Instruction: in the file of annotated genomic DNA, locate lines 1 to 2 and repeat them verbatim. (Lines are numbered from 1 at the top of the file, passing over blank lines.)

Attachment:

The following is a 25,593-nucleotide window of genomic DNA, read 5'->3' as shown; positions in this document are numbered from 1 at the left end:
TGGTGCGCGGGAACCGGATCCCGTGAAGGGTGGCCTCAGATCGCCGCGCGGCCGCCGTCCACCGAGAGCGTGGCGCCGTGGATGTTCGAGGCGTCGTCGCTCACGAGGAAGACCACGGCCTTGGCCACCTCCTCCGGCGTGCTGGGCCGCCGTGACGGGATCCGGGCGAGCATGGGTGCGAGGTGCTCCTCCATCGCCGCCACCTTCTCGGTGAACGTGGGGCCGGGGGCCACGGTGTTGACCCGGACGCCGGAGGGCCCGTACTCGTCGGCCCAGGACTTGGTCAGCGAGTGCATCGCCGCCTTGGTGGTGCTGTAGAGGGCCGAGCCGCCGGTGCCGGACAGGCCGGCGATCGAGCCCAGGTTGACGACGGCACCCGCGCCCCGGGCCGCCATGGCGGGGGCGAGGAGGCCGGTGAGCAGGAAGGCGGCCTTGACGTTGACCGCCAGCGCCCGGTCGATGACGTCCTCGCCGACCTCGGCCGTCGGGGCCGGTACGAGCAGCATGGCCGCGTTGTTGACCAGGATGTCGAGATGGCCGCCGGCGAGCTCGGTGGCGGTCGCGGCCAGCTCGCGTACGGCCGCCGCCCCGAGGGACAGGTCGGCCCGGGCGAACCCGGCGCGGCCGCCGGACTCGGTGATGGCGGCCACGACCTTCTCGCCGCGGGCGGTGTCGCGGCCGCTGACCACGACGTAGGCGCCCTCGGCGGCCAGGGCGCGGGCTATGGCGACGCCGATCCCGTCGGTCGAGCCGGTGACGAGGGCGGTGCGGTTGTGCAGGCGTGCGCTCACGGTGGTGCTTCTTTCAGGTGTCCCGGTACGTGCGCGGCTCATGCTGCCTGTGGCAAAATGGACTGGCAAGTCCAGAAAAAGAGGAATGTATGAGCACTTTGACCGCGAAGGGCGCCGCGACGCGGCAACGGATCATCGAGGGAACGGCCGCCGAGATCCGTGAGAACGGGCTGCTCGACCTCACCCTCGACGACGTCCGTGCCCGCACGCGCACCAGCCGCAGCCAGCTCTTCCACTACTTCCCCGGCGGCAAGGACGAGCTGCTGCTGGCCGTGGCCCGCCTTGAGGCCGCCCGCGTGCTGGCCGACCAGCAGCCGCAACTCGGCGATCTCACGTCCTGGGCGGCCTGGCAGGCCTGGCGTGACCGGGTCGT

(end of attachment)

The following is a 25,593-nucleotide window of genomic DNA, read 5'->3' as shown; positions in this document are numbered from 1 at the left end:
TGGTGCGCGGGAACCGGATCCCGTGAAGGGTGGCCTCAGATCGCCGCGCGGCCGCCGTCCACCGAGAGCGTGGCGCCGTGGATGTTCGAGGCGTCGTCGCTCACGAGGAAGACCACGGCCTTGGCCACCTCCTCCGGCGTGCTGGGCCGCCGTGACGGGATCCGGGCGAGCATGGGTGCGAGGTGCTCCTCCATCGCCGCCACCTTCTCGGTGAACGTGGGGCCGGGGGCCACGGTGTTGACCCGGACGCCGGAGGGCCCGTACTCGTCGGCCCAGGACTTGGTCAGCGAGTGCATCGCCGCCTTGGTGGTGCTGTAGAGGGCCGAGCCGCCGGTGCCGGACAGGCCGGCGATCGAGCCCAGGTTGACGACGGCACCCGCGCCCCGGGCCGCCATGGCGGGGGCGAGGAGGCCGGTGAGCAGGAAGGCGGCCTTGACGTTGACCGCCAGCGCCCGGTCGATGACGTCCTCGCCGACCTCGGCCGTCGGGGCCGGTACGAGCAGCATGGCCGCGTTGTTGACCAGGATGTCGAGATGGCCGCCGGCGAGCTCGGTGGCGGTCGCGGCCAGCTCGCGTACGGCCGCCGCCCCGAGGGACAGGTCGGCCCGGGCGAACCCGGCGCGGCCGCCGGACTCGGTGATGGCGGCCACGACCTTCTCGCCGCGGGCGGTGTCGCGGCCGCTGACCACGACGTAGGCGCCCTCGGCGGCCAGGGCGCGGGCTATGGCGACGCCGATCCCGTCGGTCGAGCCGGTGACGAGGGCGGTGCGGTTGTGCAGGCGTGCGCTCACGGTGGTGCTTCTTTCAGGTGTCCCGGTACGTGCGCGGCTCATGCTGCCTGTGGCAAAATGGACTGGCAAGTCCAGAAAAAGAGGAATGTATGAGCACTTTGACCGCGAAGGGCGCCGCGACGCGGCAACGGATCATCGAGGGAACGGCCGCCGAGATCCGTGAGAACGGGCTGCTCGACCTCACCCTCGACGACGTCCGTGCCCGCACGCGCACCAGCCGCAGCCAGCTCTTCCACTACTTCCCCGGCGGCAAGGACGAGCTGCTGCTGGCCGTGGCCCGCCTTGAGGCCGCCCGCGTGCTGGCCGACCAGCAGCCGCAACTCGGCGATCTCACGTCCTGGGCGGCCTGGCAGGCCTGGCGTGACCGGGTCGT